Sermons

Summary: How do we react in the storms of life - like Jesus or like the disciples

Luke 8:22-25 (revised version) 15-02-04

Briningham and Binham

Our Gospel reading this morning is the story of Jesus stilling the storm on the Sea of Galilee as it is better known.

Three things strike me from the passage:

1. Jesus’ attitude in the storm

2. The disciples’ attitude in the storm and

3. Our attitudes to the storms of life

Background

The Sea of Galilee often has storms. It is situated 700 feet below sea level and adjacent to high mountains.

Cold air from the mountains is apt to sweep down

through the gorges to the east. And so it can whip up a storm in a short time.(taken Tyndale NT Commentary "Luke" -Leon Morris p.169.)

So it wouldn’t be surprising if the sailors on the ship ran into a storm. What was surprising was Jesus’ attitude in the storm. He simply slept.

1. Jesus’ attitude in the storm

Have you ever wondered why Jesus was asleep?

From the parallel passage in St. Mark’s Gospel (Mk 4:35-41) we see that Jesus had been teaching that day and he was tired.

I know that even if I had been utterly exhausted, I wouldn’t have been able to sleep on a boat during a howling gale. I’d be too worried about the boat sinking.

But Jesus wasn’t so utterly exhausted, despite being tired from a hard day’s teaching. What was the key to his sleep? I think it was because

he was utterly at peace in the hands of his

heavenly Father.

Because, as we read elsewhere in Scripture Jesus actively trusted God for his destiny.

2. The disciples’ attitude to the storm

What was the disciples’ attitude in the storm?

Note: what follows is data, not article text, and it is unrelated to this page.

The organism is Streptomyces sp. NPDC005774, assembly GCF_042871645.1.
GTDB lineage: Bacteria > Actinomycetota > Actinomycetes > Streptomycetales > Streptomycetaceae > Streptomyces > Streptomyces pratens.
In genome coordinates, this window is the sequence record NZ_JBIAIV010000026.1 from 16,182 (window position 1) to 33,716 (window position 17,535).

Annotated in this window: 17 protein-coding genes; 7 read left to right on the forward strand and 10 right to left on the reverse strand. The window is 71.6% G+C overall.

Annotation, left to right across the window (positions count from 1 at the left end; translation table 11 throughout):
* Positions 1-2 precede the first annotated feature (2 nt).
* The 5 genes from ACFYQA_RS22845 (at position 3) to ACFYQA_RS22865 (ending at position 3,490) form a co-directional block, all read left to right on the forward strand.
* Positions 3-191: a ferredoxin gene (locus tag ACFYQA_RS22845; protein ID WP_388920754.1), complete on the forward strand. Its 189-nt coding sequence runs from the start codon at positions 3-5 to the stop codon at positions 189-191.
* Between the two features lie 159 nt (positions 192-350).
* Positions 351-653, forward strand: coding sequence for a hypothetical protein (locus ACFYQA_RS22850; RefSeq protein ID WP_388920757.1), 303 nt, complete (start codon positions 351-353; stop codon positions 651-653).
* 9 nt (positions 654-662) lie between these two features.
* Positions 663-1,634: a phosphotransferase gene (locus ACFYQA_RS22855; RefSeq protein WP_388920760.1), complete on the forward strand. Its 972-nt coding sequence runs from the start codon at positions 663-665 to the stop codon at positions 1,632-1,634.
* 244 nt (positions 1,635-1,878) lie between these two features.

They were worried and tried to sort the problem out on their own.

Yet in the end, these hardened sailors turned to the Nazarene carpenter for help.

I have often wondered why Jesus told his disciples off for their lack of faith? After all, wasn’t it faith to ask Jesus for help?

I think the rebuke is because they didn’t wake

him up earlier – before the storm got too wild

for them to handle.

Perhaps the disciples thought they could deal with

the problem themselves - without having to disturb Jesus.

But that is not what the Christian life is all about.

The disciples were not called to start with God

and then live on in their own strength. They were called to start and continue with God.

Story: I am amazed to find people who tell me that they don’t pray about things because they think their problem is too insignificant to bother God with. They think that he is too busy with other things.

But that is not how God sees it. He wants us to

have a childlike relationship with him.

Look at what Jesus said in Matthew 18

"Unless you change and become like little children, you will never enter the kingdom of God.Therefore whoever humbles himself like this little child is the greatest in the Kingdom of heaven" (Mt 18:3- 4)

Having to humble oneself to have the trust of a little child seems to be a paradox. Yet the greatest saints have had the greatest trust in their God.

And we can trust God to give us good things. And he is concerned for the little things of life too.

Jesus himself put the matter like this:

"Which of you fathers, if your son asks for a

fish, will give him a snake instead? 12Or if he

asks for an egg, will give him a scorpion? 13If you then, though you are evil, know how to give good gifts to your children, how much more will your Father in heaven give the Holy Spirit to those who ask him!" (Luke 11:11-13)

We are called to ask God for everything we want and need. You might even find that Yet God is even interested in our finding a parking space in Norwich on a Saturday morning!

3. Our Attitudes to the storms of life

And so - what is our attitide to the squalls and storms of life?

We can be assured that when we bring our problems to the Lord he will give us peace - the same peace that Jesus had as he slept in the storm.

Story: You might have wondered why I chose

as one of our songs this morning the hymn, written

by Horatio Spafford “It is well, it is well with my soul” this morning.

I chose it becasue it has a very sad and yet inspiring story behind it.

Horatio Spafford was a Chicago lawyer who lost everything he owned in the great Chicago fire of 8th October 1871 and shortly after his only son died.

Then, in November 1873, Anna Spafford, Horatio Spafford’s wife and her four children, Maggie, Tanetta, Annie and Bessie set sail in the French liner, “S.S. Ville de Havre” -the most luxurious ship of its day, from New York to England.

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